17 Symbols You’ve Seen But Never Knew What They Meant

Symbols are shapes, signs, or logos that have a meaning that is sometimes universally understood, but often, people are unaware of their original meaning or intention. Symbols like @ are vital to modern life and are used worldwide, but many are unaware of their origins. Here are 17 widely used symbols with meanings and origins that aren’t widely known.

Peace Symbol

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The peace symbol is known by many for its widespread use in 1960s anti-war movements. But fewer people are aware of its origin. Britannica notes, “The modern peace sign was designed by Gerald Holtom for the British Campaign for Nuclear Disarmament in 1958.” It is a combination of the semaphore signals for the letters “N” and “D,” standing for “nuclear disarmament.”

Yin and Yang

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The Yin and Yang symbol is instantly recognizable, but most people are unaware of its meaning. Dictionary.com defines the symbol as “two complementary principles of Chinese philosophy: Yin is negative, dark, and feminine, Yang positive, bright, and masculine.” The interaction of the two emphasizes the importance of balance in life.

Anarchy Symbol

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The letter “A” in a circle can be found on graffiti worldwide, but not everyone knows its true meaning. The “A” in the circle stands for “anarchy” and was widely adopted by the punk movement in the late 20th century as a symbol of rebellion, with bands like Crass popularizing its use.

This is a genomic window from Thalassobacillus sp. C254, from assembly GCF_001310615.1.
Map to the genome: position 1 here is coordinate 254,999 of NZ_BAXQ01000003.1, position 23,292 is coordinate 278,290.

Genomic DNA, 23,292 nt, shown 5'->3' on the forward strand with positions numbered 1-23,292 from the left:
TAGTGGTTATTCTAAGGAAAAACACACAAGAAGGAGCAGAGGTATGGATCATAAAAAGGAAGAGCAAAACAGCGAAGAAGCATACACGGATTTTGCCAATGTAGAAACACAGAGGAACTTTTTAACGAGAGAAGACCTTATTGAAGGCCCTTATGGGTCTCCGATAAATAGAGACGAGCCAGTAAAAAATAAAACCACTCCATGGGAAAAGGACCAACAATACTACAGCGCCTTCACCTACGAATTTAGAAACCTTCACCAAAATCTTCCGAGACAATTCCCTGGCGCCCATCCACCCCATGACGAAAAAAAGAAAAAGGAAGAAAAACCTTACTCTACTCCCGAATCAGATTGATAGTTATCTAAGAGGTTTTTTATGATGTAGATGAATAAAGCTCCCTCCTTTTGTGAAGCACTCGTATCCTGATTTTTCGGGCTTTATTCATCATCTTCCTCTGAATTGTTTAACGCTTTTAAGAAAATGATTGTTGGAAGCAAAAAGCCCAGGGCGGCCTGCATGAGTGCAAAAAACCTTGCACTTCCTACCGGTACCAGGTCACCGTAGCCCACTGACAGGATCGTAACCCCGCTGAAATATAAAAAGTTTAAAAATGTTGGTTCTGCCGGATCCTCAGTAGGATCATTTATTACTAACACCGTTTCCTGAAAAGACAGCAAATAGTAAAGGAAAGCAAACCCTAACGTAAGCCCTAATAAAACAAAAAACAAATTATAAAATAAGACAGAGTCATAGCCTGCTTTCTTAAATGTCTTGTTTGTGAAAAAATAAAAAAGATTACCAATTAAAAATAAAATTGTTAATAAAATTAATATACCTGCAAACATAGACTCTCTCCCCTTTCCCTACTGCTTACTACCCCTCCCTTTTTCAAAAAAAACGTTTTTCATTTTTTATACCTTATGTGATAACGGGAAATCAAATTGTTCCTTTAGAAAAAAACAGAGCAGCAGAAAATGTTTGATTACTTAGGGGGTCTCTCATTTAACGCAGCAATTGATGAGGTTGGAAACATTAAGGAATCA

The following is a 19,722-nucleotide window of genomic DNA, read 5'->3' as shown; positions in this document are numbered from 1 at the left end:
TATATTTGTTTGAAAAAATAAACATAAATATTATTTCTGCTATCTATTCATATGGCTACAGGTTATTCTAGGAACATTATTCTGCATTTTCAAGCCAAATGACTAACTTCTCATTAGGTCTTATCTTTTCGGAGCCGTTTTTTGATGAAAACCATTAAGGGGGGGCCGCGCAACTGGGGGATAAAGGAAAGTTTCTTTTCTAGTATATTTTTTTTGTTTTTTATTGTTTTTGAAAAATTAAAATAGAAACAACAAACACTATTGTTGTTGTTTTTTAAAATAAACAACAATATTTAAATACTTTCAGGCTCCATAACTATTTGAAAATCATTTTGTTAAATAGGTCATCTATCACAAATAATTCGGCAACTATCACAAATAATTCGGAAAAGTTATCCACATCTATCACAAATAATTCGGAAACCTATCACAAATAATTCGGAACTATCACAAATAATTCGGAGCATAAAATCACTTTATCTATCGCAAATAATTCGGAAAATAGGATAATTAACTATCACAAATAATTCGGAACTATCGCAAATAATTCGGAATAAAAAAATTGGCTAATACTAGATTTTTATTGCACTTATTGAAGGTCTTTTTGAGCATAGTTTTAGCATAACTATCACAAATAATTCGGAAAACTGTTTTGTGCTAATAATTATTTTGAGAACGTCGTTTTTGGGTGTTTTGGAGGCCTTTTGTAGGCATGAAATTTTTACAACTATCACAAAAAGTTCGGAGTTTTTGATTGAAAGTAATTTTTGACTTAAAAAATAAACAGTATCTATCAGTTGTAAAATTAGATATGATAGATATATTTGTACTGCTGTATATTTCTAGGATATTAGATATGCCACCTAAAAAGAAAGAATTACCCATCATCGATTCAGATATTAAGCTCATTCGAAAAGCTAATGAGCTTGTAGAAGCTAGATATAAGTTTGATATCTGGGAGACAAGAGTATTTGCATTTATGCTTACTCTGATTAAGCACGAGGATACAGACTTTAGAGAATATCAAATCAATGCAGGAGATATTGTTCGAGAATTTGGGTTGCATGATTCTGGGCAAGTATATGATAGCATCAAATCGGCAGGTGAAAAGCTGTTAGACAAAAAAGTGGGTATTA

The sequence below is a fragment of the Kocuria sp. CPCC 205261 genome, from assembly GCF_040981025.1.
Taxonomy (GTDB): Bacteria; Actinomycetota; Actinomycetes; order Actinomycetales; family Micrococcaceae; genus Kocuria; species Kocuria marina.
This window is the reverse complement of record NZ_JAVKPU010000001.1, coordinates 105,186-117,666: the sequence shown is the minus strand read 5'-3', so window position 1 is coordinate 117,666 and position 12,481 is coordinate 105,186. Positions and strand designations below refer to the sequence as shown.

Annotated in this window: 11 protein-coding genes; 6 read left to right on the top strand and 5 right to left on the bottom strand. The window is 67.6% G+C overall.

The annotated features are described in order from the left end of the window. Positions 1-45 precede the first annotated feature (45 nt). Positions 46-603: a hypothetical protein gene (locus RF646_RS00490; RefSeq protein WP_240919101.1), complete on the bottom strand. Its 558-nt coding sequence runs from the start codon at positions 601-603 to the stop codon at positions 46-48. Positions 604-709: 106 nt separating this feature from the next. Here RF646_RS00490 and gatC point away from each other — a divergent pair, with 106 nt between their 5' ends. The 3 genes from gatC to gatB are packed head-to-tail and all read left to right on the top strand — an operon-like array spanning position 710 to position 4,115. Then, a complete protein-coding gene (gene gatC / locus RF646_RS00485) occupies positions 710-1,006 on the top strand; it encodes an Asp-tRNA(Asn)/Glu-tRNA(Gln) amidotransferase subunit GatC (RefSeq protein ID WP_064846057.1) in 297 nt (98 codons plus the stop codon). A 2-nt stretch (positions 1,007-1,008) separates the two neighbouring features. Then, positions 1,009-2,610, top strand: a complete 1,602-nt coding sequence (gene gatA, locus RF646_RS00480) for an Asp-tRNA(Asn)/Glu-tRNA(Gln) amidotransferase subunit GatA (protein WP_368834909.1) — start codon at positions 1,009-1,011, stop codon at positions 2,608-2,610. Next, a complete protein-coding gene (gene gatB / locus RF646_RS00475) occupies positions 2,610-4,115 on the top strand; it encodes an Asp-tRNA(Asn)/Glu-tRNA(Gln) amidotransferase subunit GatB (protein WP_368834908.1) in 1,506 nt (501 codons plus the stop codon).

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The Caduceus is the staff of the ancient Greek god Hermes. Two serpents wrap around the staff and are surmounted by wings. Some may understand it to be a symbol of medicine because medical organizations erroneously use it. Caduceus represents commerce, negotiation, and balance, while the single serpent of the Rod of Asclepius actually represents medicine.

Recycling Symbol

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The three arrows of the recycling system folded in a möbius strip represent a closed loop, symbolizing the sustainability of recycling. Middle Tennessee State University explains the origin of the symbol as a 1970 design by university student Gary Anderson as part of a nationwide contest for the first Earth Day.

Bluetooth Symbol

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Introduced in 1998, Bluetooth technology has removed the need for wires when listening to music on a speaker. While the symbol is instantly recognizable, its origin is less obvious. Creative Bloq recounts the story behind the famous logo, writing that engineers Sven Mattisson and Jim Kardach used the name of a Viking king who united Denmark and Norway, Harald Bluetooth, and superimposed “the Nordic runes for the letters H and B, for ‘Harald Bluetooth.’”

Biohazard Symbol

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The biohazard symbol warns of substances that threaten human health or the environment. According to Hibiscus Plc, the symbol was “created in 1966 by Charles Baldwin, an environmental health engineer at the Dow Chemical Company,” and was designed to “clearly communicate the dangers of biological materials, such as bacteria and viruses, in a way that was easily recognizable and universally understood.”

Om Symbol